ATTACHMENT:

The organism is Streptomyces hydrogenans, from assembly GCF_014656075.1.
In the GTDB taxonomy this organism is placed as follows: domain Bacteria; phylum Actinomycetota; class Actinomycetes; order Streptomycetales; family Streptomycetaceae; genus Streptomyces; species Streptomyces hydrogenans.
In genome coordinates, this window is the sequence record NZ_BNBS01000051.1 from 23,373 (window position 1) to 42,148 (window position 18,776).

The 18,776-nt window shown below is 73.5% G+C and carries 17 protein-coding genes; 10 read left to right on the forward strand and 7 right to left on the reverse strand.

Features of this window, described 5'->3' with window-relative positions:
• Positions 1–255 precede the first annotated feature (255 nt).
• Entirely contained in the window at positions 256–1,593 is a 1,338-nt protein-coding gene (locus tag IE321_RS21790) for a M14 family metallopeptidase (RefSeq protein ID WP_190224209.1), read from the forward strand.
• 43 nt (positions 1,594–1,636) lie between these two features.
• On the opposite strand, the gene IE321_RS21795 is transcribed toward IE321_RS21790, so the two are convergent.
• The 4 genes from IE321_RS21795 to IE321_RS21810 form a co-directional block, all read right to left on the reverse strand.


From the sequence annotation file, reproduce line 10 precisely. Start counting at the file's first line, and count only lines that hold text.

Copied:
• The 4 genes from IE321_RS21795 to IE321_RS21810 form a co-directional block, all read right to left on the reverse strand.